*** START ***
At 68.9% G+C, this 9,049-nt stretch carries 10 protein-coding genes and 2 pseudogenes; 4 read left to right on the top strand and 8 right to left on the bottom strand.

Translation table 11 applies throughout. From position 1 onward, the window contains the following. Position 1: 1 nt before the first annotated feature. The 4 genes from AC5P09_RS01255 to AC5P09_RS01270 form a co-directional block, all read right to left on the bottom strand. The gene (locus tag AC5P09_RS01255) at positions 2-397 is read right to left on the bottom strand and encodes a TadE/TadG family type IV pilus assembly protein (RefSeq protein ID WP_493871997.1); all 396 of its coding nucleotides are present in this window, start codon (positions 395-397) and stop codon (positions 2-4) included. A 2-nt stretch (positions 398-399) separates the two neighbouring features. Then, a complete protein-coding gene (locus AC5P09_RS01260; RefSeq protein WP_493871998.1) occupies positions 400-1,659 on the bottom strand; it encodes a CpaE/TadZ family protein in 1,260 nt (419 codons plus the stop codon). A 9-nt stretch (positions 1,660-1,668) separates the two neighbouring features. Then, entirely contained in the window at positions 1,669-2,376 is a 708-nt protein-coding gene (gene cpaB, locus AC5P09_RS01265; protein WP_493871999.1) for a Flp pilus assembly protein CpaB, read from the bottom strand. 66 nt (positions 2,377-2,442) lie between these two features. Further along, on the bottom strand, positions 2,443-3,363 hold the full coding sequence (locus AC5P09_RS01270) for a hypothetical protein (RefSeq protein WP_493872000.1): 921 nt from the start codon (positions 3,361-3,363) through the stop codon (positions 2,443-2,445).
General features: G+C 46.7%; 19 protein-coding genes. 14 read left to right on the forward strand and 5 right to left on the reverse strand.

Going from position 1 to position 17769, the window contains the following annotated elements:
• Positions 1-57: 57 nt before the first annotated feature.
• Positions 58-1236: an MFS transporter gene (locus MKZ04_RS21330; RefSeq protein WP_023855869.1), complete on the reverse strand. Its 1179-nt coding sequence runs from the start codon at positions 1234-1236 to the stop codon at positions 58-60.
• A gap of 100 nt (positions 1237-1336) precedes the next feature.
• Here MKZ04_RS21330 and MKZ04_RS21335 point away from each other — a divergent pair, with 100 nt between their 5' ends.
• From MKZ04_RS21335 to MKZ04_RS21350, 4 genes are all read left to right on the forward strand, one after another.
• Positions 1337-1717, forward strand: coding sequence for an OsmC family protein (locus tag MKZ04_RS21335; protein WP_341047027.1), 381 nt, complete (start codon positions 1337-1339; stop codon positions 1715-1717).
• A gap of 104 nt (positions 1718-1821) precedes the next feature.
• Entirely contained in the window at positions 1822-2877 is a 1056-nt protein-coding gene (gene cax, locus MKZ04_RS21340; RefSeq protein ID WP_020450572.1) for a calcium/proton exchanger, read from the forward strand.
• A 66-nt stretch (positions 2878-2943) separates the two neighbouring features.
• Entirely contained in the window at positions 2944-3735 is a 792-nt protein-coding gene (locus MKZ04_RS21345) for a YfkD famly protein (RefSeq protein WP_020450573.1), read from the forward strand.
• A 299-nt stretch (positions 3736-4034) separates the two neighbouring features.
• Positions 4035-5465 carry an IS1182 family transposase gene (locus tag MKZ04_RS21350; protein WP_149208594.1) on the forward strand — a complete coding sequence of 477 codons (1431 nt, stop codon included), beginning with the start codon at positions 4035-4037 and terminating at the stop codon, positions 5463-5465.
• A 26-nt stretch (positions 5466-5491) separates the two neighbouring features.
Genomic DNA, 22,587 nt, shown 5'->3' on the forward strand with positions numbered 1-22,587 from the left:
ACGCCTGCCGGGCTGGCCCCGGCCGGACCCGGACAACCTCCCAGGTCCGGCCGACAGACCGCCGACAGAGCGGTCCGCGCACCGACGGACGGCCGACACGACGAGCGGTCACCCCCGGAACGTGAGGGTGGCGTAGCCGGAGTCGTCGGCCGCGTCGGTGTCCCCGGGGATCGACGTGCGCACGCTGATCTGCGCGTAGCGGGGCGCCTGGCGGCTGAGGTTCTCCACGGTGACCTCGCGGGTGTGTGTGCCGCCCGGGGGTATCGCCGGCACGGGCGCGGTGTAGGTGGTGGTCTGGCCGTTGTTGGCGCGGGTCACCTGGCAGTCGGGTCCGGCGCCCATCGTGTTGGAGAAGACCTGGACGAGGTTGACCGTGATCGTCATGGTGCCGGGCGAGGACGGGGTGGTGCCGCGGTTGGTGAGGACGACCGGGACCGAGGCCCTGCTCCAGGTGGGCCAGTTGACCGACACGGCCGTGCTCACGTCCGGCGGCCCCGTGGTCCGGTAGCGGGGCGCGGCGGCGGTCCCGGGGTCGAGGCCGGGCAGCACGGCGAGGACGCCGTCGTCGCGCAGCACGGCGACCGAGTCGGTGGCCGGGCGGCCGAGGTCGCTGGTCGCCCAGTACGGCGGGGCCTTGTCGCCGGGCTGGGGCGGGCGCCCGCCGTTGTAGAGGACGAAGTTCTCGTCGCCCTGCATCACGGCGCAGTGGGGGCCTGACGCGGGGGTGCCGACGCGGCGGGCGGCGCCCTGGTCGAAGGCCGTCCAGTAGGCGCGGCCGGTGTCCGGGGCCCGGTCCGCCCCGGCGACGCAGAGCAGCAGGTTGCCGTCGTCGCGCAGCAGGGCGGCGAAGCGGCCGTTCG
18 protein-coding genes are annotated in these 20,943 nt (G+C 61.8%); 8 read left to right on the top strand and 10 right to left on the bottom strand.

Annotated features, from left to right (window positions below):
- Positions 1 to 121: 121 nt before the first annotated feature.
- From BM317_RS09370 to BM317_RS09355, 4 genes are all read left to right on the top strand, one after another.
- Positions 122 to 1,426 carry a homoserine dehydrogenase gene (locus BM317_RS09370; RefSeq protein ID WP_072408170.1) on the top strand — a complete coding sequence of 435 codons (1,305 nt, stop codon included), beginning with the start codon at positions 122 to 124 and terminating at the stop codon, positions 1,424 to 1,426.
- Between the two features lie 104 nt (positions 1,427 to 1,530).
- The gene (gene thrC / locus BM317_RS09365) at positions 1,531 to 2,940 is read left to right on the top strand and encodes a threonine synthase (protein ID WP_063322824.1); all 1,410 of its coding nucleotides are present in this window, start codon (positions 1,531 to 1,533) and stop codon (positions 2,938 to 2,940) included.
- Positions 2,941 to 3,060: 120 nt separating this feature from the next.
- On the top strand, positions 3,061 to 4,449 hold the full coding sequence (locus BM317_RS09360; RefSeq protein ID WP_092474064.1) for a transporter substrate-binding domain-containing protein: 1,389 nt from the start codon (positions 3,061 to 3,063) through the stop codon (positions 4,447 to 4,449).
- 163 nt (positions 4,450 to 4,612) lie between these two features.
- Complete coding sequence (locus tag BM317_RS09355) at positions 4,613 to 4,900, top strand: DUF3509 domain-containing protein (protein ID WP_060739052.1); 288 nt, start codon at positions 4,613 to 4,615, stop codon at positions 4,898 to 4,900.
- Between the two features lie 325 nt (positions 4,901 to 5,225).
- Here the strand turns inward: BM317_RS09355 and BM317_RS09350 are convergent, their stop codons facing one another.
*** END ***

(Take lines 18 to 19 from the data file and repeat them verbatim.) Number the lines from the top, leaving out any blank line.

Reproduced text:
Genomic DNA, 22,587 nt, shown 5'->3' on the forward strand with positions numbered 1-22,587 from the left:
ACGCCTGCCGGGCTGGCCCCGGCCGGACCCGGACAACCTCCCAGGTCCGGCCGACAGACCGCCGACAGAGCGGTCCGCGCACCGACGGACGGCCGACACGACGAGCGGTCACCCCCGGAACGTGAGGGTGGCGTAGCCGGAGTCGTCGGCCGCGTCGGTGTCCCCGGGGATCGACGTGCGCACGCTGATCTGCGCGTAGCGGGGCGCCTGGCGGCTGAGGTTCTCCACGGTGACCTCGCGGGTGTGTGTGCCGCCCGGGGGTATCGCCGGCACGGGCGCGGTGTAGGTGGTGGTCTGGCCGTTGTTGGCGCGGGTCACCTGGCAGTCGGGTCCGGCGCCCATCGTGTTGGAGAAGACCTGGACGAGGTTGACCGTGATCGTCATGGTGCCGGGCGAGGACGGGGTGGTGCCGCGGTTGGTGAGGACGACCGGGACCGAGGCCCTGCTCCAGGTGGGCCAGTTGACCGACACGGCCGTGCTCACGTCCGGCGGCCCCGTGGTCCGGTAGCGGGGCGCGGCGGCGGTCCCGGGGTCGAGGCCGGGCAGCACGGCGAGGACGCCGTCGTCGCGCAGCACGGCGACCGAGTCGGTGGCCGGGCGGCCGAGGTCGCTGGTCGCCCAGTACGGCGGGGCCTTGTCGCCGGGCTGGGGCGGGCGCCCGCCGTTGTAGAGGACGAAGTTCTCGTCGCCCTGCATCACGGCGCAGTGGGGGCCTGACGCGGGGGTGCCGACGCGGCGGGCGGCGCCCTGGTCGAAGGCCGTCCAGTAGGCGCGGCCGGTGTCCGGGGCCCGGTCCGCCCCGGCGACGCAGAGCAGCAGGTTGCCGTCGTCGCGCAGCAGGGCGGCGAAGCGGCCGTTCG